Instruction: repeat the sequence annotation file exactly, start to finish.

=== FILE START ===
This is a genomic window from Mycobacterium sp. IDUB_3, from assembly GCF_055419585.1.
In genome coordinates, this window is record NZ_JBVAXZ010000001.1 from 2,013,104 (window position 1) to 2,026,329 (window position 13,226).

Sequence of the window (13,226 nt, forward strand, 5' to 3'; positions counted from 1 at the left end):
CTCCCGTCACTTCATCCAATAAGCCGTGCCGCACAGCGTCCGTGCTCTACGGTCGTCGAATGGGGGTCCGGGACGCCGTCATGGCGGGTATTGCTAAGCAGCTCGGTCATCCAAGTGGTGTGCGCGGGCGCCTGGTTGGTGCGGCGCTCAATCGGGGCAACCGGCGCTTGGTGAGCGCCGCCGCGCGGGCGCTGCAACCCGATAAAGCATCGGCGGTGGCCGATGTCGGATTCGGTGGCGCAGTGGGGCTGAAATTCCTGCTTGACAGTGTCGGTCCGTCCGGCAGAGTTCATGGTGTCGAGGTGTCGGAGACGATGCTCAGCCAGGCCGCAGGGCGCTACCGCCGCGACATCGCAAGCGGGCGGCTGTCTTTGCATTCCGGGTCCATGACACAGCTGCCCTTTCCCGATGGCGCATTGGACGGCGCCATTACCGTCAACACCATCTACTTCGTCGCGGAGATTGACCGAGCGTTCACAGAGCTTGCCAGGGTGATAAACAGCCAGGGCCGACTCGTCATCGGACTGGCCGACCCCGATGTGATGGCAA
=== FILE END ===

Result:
This is a genomic window from Mycobacterium sp. IDUB_3, from assembly GCF_055419585.1.
In genome coordinates, this window is record NZ_JBVAXZ010000001.1 from 2,013,104 (window position 1) to 2,026,329 (window position 13,226).

Sequence of the window (13,226 nt, forward strand, 5' to 3'; positions counted from 1 at the left end):
CTCCCGTCACTTCATCCAATAAGCCGTGCCGCACAGCGTCCGTGCTCTACGGTCGTCGAATGGGGGTCCGGGACGCCGTCATGGCGGGTATTGCTAAGCAGCTCGGTCATCCAAGTGGTGTGCGCGGGCGCCTGGTTGGTGCGGCGCTCAATCGGGGCAACCGGCGCTTGGTGAGCGCCGCCGCGCGGGCGCTGCAACCCGATAAAGCATCGGCGGTGGCCGATGTCGGATTCGGTGGCGCAGTGGGGCTGAAATTCCTGCTTGACAGTGTCGGTCCGTCCGGCAGAGTTCATGGTGTCGAGGTGTCGGAGACGATGCTCAGCCAGGCCGCAGGGCGCTACCGCCGCGACATCGCAAGCGGGCGGCTGTCTTTGCATTCCGGGTCCATGACACAGCTGCCCTTTCCCGATGGCGCATTGGACGGCGCCATTACCGTCAACACCATCTACTTCGTCGCGGAGATTGACCGAGCGTTCACAGAGCTTGCCAGGGTGATAAACAGCCAGGGCCGACTCGTCATCGGACTGGCCGACCCCGATGTGATGGCAA